Record: 84-58

Team Stats

  • Batting Average – .263 (6 of 14)
  • On Base Percentage – .322 (12 of 14)
  • Slugging Percentage – .416 (2 of 14)
  • ERA – 3.47 (2 of 14)
  • WHIP – 1.29 (2 of 14)
  • Walk % – 7.4% (2 of 14)
  • Strikeout % – 18.9% (3 of 14)

The pitching that went through Louisville was the best in the league and kept them at the top of their division. The hitting was sub par at finding first base, but they some good sluggers on the team to take advantage of their base runners.

Individual Position Players

Adam Rosales got off to an incredible start with the Bats. Over 125 plate appearances he hit .349/.408/.596 with 8 doubles, 2 triples, 5 HR, 4 steals, 12 walks and 15 strikeouts. He would be promoted and spent most of the season coming off of the Reds bench.

Much like Rosales, Jonny Gomes got off to a great start in Louisville as he hit .282/.361/.580 with 10 doubles, 1 triple and 9 HR in 147 plate appearances. When he got called up in June, he kept doing the same.

Kevin Barker (pictured above) was the teams best hitter over the season as he would hit .285/.376/.551 with 22 doubles, 3 triples and 22 HR. He also walked 12.9% of the time while striking out 19.2% of the time.

Darnell McDonald started in Cincinnati but was demoted and had 304 plate appearances in Louisville while hitting .314/.349/.539.

Drew Sutton was another guy who split time in Cincinnati and Louisvlle, but he would hit .261/.381/.471 with the Bats over 190 plate appearances.

Danny Dorn stumbled out of the gate big time, but rebounded well and finished with a .275/.337/.457 line overall. April/May had an OPS of .629 while June-September saw Dorn’s line at .324/.393/.551 for an OPS of .944.

Chris Heisey was promoted at midseason after destroying the Southern League and while he slowed down, his .278/.323/.465 line certainly helped the Bats make their playoff run. 17 doubles, 1 triple and 9 HR proved the power is here to stay, but his 5.2% walk rate was concerning.

Danny Richar spent the second half on the DL, but hit .290/.330/.438 with the Bats over 181 plate appearances.

Wes Bankston provided some stability to an ever changing Bats line up as he hit .267/.313/.449 with 26 doubles, 3 triples and 17 HR in his 493 plate appearances.

Drew Stubbs was a bit of an interesting case for the Bats. He hit .268/.353/.360 in 472 plate appearances for the Lousville, but the power drop was concerning. Of course since being called up the power has been at a 40 HR pace, evening out his total season back to its normal spot. Combined Stubbs also haas over 50 steals this season.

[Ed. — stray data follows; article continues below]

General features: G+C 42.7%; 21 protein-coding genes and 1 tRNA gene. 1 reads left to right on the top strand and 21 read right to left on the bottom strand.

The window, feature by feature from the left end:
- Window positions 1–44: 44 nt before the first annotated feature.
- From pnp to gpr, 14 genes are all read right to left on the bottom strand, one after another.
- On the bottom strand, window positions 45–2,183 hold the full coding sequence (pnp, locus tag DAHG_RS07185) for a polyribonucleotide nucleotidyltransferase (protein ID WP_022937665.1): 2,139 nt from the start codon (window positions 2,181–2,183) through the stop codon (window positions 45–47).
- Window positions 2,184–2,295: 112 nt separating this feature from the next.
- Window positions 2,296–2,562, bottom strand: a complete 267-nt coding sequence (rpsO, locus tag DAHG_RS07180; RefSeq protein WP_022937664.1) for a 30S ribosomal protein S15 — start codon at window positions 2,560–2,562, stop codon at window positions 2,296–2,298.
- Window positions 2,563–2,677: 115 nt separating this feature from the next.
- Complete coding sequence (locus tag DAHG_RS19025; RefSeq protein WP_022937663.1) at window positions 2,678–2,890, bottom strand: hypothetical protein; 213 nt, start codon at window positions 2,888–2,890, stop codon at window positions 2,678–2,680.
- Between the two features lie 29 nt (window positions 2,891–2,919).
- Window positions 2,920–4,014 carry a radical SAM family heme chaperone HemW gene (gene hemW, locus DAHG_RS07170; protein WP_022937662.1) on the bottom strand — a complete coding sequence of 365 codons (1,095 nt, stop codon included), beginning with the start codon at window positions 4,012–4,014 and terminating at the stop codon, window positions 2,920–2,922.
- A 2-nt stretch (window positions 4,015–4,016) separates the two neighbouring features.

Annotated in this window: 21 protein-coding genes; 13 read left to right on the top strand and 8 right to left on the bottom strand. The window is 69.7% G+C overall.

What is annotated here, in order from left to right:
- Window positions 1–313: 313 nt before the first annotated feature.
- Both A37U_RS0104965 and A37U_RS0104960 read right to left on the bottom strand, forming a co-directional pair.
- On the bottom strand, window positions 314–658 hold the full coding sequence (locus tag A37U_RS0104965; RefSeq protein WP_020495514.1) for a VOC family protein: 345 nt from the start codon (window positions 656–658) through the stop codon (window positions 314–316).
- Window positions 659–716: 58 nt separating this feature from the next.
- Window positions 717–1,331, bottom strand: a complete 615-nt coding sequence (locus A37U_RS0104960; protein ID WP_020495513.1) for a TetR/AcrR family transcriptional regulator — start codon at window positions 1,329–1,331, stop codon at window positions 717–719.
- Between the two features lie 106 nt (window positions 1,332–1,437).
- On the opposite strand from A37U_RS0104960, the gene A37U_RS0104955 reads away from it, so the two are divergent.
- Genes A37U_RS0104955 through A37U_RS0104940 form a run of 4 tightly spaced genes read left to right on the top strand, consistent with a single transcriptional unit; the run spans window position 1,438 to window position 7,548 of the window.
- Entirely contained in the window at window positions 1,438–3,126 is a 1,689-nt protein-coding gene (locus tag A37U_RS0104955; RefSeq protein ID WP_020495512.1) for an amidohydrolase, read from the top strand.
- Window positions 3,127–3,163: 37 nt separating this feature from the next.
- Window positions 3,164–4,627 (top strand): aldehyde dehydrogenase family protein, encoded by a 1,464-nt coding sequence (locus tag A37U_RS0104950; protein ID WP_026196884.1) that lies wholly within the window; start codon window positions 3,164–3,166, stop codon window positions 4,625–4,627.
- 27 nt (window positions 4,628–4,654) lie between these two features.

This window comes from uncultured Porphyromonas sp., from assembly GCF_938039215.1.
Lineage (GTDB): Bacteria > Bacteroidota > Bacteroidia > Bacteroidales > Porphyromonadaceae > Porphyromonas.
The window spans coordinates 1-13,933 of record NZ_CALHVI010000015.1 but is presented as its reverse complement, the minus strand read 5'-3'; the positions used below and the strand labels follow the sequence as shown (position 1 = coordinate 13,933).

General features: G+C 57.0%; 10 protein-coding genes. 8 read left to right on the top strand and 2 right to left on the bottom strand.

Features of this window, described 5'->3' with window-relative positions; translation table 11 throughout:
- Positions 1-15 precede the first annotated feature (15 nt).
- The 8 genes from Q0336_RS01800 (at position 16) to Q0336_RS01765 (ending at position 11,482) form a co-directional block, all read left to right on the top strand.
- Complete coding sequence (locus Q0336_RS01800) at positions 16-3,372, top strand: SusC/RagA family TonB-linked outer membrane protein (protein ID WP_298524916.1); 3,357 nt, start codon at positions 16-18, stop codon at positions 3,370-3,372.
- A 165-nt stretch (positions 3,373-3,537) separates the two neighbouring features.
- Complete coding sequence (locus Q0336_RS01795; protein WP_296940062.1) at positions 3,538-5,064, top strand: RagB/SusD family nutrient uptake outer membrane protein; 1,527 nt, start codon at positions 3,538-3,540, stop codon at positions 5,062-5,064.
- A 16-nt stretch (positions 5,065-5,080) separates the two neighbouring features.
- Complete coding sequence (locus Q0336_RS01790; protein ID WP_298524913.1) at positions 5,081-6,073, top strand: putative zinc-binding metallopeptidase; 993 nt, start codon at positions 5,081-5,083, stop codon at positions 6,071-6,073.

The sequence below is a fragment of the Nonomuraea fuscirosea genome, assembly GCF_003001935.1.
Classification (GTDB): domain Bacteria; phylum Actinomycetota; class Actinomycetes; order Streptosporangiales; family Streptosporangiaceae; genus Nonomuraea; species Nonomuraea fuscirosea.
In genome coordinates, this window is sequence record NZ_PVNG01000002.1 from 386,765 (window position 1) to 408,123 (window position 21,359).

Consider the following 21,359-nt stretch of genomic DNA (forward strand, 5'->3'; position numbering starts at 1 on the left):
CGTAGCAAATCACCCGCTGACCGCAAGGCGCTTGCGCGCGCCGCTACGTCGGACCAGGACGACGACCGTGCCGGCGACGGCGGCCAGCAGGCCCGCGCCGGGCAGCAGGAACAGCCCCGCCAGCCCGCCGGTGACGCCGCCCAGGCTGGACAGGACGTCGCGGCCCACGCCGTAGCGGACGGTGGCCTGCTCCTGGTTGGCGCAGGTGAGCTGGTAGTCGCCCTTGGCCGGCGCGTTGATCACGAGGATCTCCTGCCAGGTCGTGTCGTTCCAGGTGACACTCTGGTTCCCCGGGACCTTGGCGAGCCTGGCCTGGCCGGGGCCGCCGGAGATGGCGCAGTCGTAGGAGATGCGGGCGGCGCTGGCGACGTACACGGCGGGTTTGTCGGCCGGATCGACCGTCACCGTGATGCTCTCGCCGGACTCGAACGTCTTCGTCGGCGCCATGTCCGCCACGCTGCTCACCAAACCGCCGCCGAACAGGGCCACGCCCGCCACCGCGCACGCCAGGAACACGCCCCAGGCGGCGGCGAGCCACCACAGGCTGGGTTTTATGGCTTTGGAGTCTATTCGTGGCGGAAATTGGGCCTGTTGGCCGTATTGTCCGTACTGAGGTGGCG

Juan Francisco got an August promotion to help the Bats as the season wound down and he absolutely obliterated the ball to the tune of .359/.384/.598 with 5 doubles, 1 triple and 5 HR in 99 plate appearances.

Best Positional Prospect

Drew Stubbs may not have been the best hitter on the team, but his entire package provides the highest upside of anyone on the team when you consider his position. If the power is around to stay (well, not 40 HR pace power like he has shown in the majors, but 20 HR power) he has a chance to be a 4 win player which is a win better than anyone on the Reds this season is going to be.

Individual Pitchers

Justin Lehr was the leagues top pitcher. Lehr didn’t spend all of his AAA season with the Bats, but upon his arrival he went 8-1 with a 2.51 ERA over 75.1 innings with a 3.5% walk rate and a 14.1% strikeout rate.

Homer Bailey spent half of his season in AAA with the Bats and threw 89.2 innings of 2.71 ERA with a 7.1% walk rate and a 21.6% strikeout rate.

Jeff Kennard was another one of the Bats sub 3.00 ERA pitchers as he posted a 2.83 ERA over 54 innings wih a 9.1% walk rate and a 20.9% strikeout rate.

Matt Maloney was the biggest cog in the Bats pitching machine as the lefty threw 143 innings of 3.08 ERA. The former Phillies prospect had a 1.17 WHIP, 4.1% walk rate and 21.2% strikeout rate before being promoted to Cincinnati.

Travis Wood finished his season up with the Bats throwing 48.2 innings of 3.14 ERA baseball with an 8.1% walk rate and a 16.2% strikeout rate in what may be the best starters season a Reds minor league prospect has had in a long time.

Several relievers made strong contributions in limited innings for the Bats. Enerio Del Rosario posted a 1.09 ERA in 24.2 innings, Logan Ondrusek posted a 1.74 ERA in 20.2 innings, Carlos Fisher had a 2.00 ERA in 18 innings before being promoted to Cincinnati, Robert Manuel had a 2.70 ERA over 46.2 innings before being promoted and then traded, and Lee Tabor threw 20.1 innings with a 3.10 ERA.

Best Pitching Prospect

Given that Travis Wood was given the call in AA, I will give it to Matt Maloney. While Maloney isn’t expected to be a world beater, he does have the stuff working for him to be a major league starter for a while in the big leagues. He would be my front runner for the #5 spot in the Reds rotation in 2010 if I were making the calls.

Overall Impression

This team was far and away the best of the Reds farm system. Despite having over 50 players get a plate appearance and over 30 guys throw an inning, the team hardly slowed down all season on its way to winning the division under Rick Sweet. They look good for next year as well, as just about everyone on the team should be returning next year.

About The Author

Doug Gray is the owner and operator of this website and has been running it since 2006 in one variation or another. You can follow him on twitter @dougdirt24, or follow the site on Facebook. and Youtube.

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